Much of it might be hidden but the average plumbing system of a modern RV is quite a complex setup. Many will remember when the water/plumbing system of a caravan consisted of not much more than a small single water tank and a hand or foot pump that delivered cold water to the kitchen sink. Hot water was supplied by a kettle and there was certainly no such thing as a bathroom, complete with washing machine.
TANKS A LOT!
These days, of course, things are very different. Many RVs come with a complete bathroom, hot water service, a second or third water tank, cassette or black-tank toilet, an external shower, and sometimes even a grey water tank.
The advent of modern RV accessories such as washing machines has increased the demand for more sophisticated plumbing setups
Even fresh water tanks can be quite a sophisticated setup. The basic ones are usually between 60L and 80L, made of plastic, and protected with a sheet of galvanised steel sheeting. Tougher, and not requiring additional protection, are the roto-moulded polyethylene tanks, which are quite popular with the offroad brigade.
A well-protected water tank on the van’s underside
Generally speaking, an RV with a shower would have two water tanks. Some manufacturers, such as Bushtracker and Kedron, fit separate drinking water tanks but many will simply have a filtered supply, which is separate from the main taps.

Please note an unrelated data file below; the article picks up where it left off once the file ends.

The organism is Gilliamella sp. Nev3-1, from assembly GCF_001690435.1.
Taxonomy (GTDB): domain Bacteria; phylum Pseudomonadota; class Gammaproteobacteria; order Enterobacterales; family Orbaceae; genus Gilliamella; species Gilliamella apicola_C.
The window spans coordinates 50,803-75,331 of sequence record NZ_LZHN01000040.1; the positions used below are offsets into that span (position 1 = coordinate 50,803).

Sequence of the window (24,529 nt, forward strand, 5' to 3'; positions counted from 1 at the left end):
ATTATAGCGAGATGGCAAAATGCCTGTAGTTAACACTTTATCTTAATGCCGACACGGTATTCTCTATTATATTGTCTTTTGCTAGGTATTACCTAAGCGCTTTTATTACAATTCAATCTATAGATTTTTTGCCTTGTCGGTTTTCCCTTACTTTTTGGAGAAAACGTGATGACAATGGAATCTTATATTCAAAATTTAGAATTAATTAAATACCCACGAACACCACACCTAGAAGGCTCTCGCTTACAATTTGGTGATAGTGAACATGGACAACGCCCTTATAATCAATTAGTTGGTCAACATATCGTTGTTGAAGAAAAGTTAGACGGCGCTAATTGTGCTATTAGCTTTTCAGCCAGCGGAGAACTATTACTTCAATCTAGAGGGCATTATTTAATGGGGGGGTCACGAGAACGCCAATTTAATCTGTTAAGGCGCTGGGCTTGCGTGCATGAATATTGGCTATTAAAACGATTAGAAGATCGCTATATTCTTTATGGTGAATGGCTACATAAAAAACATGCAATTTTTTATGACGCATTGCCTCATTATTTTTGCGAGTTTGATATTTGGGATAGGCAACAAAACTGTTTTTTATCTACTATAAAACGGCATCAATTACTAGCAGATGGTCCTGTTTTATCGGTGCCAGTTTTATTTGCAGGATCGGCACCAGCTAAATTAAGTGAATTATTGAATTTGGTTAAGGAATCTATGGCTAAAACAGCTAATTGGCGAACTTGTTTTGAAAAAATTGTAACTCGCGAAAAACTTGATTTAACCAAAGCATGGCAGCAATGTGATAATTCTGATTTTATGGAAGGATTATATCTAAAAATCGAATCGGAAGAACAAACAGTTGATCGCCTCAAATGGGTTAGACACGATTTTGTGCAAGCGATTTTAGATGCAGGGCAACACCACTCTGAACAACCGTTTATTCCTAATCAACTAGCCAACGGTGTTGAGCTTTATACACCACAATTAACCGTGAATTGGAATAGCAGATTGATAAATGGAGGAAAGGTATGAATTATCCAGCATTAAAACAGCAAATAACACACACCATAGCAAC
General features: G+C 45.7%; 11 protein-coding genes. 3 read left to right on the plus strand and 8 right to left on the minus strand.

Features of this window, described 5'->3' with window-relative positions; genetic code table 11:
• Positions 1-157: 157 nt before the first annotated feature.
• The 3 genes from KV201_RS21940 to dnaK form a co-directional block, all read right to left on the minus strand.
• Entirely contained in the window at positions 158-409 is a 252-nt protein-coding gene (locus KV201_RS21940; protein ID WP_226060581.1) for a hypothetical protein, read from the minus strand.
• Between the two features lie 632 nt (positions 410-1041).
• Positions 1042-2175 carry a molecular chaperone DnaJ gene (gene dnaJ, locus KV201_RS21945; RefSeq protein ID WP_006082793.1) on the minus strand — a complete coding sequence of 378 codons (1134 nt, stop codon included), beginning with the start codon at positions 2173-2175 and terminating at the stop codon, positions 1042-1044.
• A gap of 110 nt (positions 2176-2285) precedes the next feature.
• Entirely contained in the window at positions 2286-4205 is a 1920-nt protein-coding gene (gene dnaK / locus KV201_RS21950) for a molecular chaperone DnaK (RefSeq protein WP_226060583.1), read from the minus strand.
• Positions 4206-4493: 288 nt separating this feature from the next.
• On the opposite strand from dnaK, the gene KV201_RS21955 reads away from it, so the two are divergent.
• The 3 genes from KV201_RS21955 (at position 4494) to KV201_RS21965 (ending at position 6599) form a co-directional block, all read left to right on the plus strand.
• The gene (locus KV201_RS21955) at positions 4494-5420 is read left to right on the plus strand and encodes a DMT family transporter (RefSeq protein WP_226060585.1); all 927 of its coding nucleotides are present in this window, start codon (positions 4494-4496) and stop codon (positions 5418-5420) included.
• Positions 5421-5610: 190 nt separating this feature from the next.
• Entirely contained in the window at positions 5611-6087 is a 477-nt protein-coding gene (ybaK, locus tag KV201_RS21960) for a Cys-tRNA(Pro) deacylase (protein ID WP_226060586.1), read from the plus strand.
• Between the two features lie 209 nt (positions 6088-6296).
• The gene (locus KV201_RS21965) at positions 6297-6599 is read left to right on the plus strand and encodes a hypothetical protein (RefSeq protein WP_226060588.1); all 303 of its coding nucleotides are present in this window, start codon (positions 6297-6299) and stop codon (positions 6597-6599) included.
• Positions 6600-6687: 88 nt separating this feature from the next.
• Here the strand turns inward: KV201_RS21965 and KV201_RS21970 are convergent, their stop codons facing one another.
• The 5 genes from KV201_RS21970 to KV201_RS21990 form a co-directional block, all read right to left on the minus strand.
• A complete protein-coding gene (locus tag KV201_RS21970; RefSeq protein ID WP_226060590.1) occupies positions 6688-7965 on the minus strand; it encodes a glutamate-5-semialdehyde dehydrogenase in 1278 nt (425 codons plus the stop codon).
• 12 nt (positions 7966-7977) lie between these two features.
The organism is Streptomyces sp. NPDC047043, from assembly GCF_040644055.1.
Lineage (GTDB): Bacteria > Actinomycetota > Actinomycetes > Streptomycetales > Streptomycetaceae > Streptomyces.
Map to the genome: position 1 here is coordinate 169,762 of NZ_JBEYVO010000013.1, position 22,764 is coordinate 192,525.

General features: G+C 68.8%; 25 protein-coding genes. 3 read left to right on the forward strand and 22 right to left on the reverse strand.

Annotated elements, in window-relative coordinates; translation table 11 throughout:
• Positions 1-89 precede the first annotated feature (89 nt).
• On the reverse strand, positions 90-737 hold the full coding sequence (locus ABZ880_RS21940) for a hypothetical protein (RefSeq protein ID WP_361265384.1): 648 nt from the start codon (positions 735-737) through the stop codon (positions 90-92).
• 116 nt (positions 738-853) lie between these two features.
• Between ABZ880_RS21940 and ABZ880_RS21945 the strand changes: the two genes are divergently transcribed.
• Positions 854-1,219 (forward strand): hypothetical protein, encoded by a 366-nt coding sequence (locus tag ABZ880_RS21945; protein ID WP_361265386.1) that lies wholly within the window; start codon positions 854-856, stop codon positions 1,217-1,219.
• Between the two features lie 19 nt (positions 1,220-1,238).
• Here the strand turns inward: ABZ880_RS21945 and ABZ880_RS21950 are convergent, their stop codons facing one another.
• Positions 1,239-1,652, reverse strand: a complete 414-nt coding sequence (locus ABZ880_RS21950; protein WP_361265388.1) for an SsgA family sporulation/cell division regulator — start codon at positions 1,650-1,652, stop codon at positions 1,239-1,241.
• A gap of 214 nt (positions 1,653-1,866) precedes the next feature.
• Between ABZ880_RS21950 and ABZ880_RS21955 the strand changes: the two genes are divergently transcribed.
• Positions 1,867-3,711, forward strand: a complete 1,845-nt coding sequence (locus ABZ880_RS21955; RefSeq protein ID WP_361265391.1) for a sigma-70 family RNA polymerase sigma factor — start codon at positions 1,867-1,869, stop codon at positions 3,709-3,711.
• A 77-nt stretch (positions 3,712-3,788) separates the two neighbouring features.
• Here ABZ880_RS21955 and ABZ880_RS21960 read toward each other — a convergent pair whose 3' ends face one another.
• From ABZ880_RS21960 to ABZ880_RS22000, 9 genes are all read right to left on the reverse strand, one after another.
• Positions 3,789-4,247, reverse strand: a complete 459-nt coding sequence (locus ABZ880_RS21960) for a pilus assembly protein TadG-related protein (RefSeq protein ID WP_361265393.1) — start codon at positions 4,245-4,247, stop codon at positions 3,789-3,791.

Water tanks should always be protected from road debris
All fresh water tanks should be food grade. Most can be filled with a hose, or even a bucket if you’re desperate, but some RVs have a pressure connection, which means mains water supply can be directly connected to the RV. A small number of manufacturers, such as motorhome builder Trakka, have developed a system that collects rain water off the roof and drains it into a dedicated tank.
The RV industry has, in recent years, been assisted by the adoption of cross-linked polyethylene (PE-X) piping for both hot and cold water. Some readers might remember the clear plastic piping that attached to the hand pump – that is no more! The flexibility of polyethylene piping makes it ideal for both hot and cold water, and it is very easy to fit. An additional benefit is that water hammer is fully absorbed. A point of note is that when water piping is fitted underneath any RV, it should be well strapped up and out of harm’s way.